RIGA - Parex bank may need an additional 100 million lats (142.8 million euros) to stay in business, reports news agency LETA. This additional capital may be necessary due to losses suffered last year.
With Latvia’s ‘submerging’ economy still looking for stable ground, increasing joblessness is putting pressure on homeowners to continue making their mortgage payments. Mounting foreclosures, and sinking asset values on the banks’ books, mean that banks need to keep adding to their bad debt reserves, resulting in the need for additional capital to bolster balance sheets.
With a cash-strapped Latvian government, the question arises as to where the additional capital will come from. One possibility is to capitalize the money that the state has already deposited in the bank, thereby increasing the state’s share in the bank’s equity.
The exact amount needed to re-capitalize the bank hasn’t yet been decided, and this will depend on the bank’s restructuring plan. The plan is expected to argue for the splitting up the bank in two – a ‘good’ bank, and ‘bad’ bank. Into the ‘good’ bank would go current working operations, the retail network, the performing loan portfolio, while the ‘bad’ bank would get non-performing assets such as bad consumer and mortgage loans, repossessed properties.
Latvia and the European Commission have begun initial discussions on the proposed restructuring plan, confirms Prime Minister Valdis Dombrovskis (New Era). The European Commission’s point of view will be what determines whether the bank could be split up. Dombrovskis has previously said that the bank’s restructuring foresees partitioning off some of the bank’s functions, as well as partitioning off the bank’s ‘bad assets.’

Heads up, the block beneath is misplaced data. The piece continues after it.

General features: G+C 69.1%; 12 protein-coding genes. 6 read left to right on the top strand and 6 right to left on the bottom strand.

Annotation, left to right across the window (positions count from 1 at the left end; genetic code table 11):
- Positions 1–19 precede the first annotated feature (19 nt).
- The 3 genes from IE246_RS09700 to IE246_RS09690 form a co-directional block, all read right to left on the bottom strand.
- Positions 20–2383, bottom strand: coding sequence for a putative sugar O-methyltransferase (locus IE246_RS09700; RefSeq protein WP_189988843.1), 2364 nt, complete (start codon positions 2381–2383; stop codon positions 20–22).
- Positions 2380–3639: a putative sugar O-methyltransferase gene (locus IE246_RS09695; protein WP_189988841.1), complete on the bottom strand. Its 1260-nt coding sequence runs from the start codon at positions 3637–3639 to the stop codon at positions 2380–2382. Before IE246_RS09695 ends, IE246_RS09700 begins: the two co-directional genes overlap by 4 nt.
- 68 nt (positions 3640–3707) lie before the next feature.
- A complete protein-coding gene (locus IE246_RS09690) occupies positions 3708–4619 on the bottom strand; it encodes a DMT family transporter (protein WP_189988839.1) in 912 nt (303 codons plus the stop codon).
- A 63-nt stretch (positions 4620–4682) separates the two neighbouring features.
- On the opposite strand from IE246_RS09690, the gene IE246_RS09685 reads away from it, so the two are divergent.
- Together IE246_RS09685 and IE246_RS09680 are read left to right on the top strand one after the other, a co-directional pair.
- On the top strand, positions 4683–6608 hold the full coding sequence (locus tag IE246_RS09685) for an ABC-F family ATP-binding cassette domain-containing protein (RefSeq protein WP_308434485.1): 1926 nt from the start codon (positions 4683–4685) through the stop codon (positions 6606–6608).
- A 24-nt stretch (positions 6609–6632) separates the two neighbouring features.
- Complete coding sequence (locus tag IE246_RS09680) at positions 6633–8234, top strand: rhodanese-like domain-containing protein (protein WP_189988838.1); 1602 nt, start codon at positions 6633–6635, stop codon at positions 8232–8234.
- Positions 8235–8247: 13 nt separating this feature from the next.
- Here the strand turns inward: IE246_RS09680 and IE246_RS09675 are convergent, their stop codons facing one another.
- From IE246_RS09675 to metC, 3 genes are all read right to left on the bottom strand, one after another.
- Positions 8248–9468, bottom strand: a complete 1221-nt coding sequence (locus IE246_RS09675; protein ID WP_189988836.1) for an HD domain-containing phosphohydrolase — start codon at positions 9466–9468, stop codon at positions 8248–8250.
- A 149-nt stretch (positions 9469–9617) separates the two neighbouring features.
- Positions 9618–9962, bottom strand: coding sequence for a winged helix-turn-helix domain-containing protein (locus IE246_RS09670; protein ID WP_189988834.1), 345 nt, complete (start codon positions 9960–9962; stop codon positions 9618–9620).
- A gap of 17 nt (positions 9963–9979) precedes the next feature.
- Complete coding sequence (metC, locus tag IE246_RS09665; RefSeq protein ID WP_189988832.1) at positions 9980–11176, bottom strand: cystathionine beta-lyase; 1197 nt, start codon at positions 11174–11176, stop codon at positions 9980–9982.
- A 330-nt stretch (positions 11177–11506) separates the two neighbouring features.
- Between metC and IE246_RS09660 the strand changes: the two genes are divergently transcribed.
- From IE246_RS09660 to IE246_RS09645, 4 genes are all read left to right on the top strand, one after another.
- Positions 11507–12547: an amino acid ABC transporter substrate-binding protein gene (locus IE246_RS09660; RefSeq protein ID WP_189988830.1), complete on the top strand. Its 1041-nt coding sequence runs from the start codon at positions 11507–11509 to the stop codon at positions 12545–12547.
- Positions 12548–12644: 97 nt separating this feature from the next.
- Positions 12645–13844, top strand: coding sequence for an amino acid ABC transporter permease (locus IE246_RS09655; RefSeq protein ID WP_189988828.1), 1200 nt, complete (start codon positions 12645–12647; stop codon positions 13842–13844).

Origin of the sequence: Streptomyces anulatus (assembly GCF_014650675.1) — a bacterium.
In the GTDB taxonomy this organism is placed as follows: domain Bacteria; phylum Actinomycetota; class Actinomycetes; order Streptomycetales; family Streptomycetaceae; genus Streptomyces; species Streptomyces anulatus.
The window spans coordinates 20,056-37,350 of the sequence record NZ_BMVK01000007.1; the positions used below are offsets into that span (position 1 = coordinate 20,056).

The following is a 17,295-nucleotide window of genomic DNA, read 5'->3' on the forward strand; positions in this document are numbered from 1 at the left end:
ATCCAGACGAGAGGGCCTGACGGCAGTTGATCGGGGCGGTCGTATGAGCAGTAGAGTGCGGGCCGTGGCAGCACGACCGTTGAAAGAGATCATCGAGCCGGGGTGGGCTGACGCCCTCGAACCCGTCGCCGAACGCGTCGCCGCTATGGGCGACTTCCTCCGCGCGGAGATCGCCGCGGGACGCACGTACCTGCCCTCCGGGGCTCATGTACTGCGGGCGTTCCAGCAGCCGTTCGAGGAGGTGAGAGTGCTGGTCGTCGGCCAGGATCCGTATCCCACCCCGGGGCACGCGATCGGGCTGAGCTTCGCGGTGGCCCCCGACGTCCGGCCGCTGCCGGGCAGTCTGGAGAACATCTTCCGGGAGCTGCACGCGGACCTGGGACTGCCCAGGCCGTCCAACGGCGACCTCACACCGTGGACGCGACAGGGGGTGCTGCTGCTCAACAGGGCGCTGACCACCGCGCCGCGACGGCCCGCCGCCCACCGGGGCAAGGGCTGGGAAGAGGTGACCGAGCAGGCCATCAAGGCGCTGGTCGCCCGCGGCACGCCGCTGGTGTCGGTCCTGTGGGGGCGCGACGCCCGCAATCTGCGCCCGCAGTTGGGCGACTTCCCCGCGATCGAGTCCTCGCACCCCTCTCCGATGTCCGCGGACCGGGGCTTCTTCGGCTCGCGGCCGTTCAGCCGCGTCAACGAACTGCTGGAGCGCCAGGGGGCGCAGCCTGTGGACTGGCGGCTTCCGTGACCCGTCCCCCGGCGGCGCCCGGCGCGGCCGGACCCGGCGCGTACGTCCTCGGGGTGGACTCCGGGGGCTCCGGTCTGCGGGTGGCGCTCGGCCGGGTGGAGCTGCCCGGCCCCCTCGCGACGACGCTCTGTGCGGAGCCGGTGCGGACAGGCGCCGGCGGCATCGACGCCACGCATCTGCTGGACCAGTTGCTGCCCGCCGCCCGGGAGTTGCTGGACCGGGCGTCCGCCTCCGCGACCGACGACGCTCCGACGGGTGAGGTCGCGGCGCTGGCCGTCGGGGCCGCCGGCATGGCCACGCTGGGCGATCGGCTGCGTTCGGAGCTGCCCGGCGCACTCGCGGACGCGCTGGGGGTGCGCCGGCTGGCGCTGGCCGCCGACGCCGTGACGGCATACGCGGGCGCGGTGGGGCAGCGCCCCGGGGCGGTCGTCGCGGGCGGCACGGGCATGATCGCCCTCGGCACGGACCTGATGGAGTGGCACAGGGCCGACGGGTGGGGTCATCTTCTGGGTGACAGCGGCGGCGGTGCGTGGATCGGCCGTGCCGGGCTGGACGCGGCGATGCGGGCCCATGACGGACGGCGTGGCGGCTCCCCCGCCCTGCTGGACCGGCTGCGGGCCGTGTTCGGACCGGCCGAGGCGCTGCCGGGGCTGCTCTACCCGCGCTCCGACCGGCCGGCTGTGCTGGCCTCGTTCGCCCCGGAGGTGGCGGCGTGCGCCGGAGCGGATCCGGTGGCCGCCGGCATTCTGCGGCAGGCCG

Parex President Nils Melngailis expects that the restructuring will lead to a safer balance sheet for the bank.
The next shareholder meeting at which the recapitalization will be decided on is set for the end of January. The restructuring plan, supposed to have been delivered from the Privatization Agency on Dec. 30, has not yet been produced, but needs to be decided upon before the shareholder meeting.
The Latvian state after stepping in at the end of 2008 to bail out the failing bank currently owns 73.4 percent of shares, with 22.4 percent of shares controlled by the EBRD.